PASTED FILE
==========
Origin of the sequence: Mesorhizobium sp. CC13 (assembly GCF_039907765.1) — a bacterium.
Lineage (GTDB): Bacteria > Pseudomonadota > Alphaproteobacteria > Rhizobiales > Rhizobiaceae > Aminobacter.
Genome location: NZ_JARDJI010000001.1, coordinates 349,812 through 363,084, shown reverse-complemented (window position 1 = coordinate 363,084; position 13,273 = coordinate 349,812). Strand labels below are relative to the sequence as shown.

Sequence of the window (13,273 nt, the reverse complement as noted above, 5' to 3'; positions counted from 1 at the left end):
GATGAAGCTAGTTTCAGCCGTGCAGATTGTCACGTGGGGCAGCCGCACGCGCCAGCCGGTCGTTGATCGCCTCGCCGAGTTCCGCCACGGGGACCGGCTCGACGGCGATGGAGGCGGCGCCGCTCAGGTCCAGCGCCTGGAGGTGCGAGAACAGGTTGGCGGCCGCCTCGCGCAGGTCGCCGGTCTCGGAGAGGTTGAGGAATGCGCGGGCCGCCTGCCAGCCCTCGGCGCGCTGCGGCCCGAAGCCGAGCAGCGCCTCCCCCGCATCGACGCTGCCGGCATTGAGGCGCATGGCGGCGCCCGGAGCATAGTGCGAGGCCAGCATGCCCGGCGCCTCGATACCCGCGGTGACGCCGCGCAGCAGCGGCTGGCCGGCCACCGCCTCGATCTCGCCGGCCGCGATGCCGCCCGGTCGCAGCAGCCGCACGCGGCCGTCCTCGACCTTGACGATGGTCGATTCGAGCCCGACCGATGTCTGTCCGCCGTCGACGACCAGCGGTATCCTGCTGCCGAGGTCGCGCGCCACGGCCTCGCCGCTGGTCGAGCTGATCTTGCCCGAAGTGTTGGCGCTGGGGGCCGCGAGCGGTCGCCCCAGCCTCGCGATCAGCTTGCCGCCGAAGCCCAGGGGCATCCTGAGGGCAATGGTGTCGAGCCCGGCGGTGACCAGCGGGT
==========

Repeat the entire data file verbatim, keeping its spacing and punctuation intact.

Origin of the sequence: Mesorhizobium sp. CC13 (assembly GCF_039907765.1) — a bacterium.
Lineage (GTDB): Bacteria > Pseudomonadota > Alphaproteobacteria > Rhizobiales > Rhizobiaceae > Aminobacter.
Genome location: NZ_JARDJI010000001.1, coordinates 349,812 through 363,084, shown reverse-complemented (window position 1 = coordinate 363,084; position 13,273 = coordinate 349,812). Strand labels below are relative to the sequence as shown.

Sequence of the window (13,273 nt, the reverse complement as noted above, 5' to 3'; positions counted from 1 at the left end):
GATGAAGCTAGTTTCAGCCGTGCAGATTGTCACGTGGGGCAGCCGCACGCGCCAGCCGGTCGTTGATCGCCTCGCCGAGTTCCGCCACGGGGACCGGCTCGACGGCGATGGAGGCGGCGCCGCTCAGGTCCAGCGCCTGGAGGTGCGAGAACAGGTTGGCGGCCGCCTCGCGCAGGTCGCCGGTCTCGGAGAGGTTGAGGAATGCGCGGGCCGCCTGCCAGCCCTCGGCGCGCTGCGGCCCGAAGCCGAGCAGCGCCTCCCCCGCATCGACGCTGCCGGCATTGAGGCGCATGGCGGCGCCCGGAGCATAGTGCGAGGCCAGCATGCCCGGCGCCTCGATACCCGCGGTGACGCCGCGCAGCAGCGGCTGGCCGGCCACCGCCTCGATCTCGCCGGCCGCGATGCCGCCCGGTCGCAGCAGCCGCACGCGGCCGTCCTCGACCTTGACGATGGTCGATTCGAGCCCGACCGATGTCTGTCCGCCGTCGACGACCAGCGGTATCCTGCTGCCGAGGTCGCGCGCCACGGCCTCGCCGCTGGTCGAGCTGATCTTGCCCGAAGTGTTGGCGCTGGGGGCCGCGAGCGGTCGCCCCAGCCTCGCGATCAGCTTGCCGCCGAAGCCCAGGGGCATCCTGAGGGCAATGGTGTCGAGCCCGGCGGTGACCAGCGGGT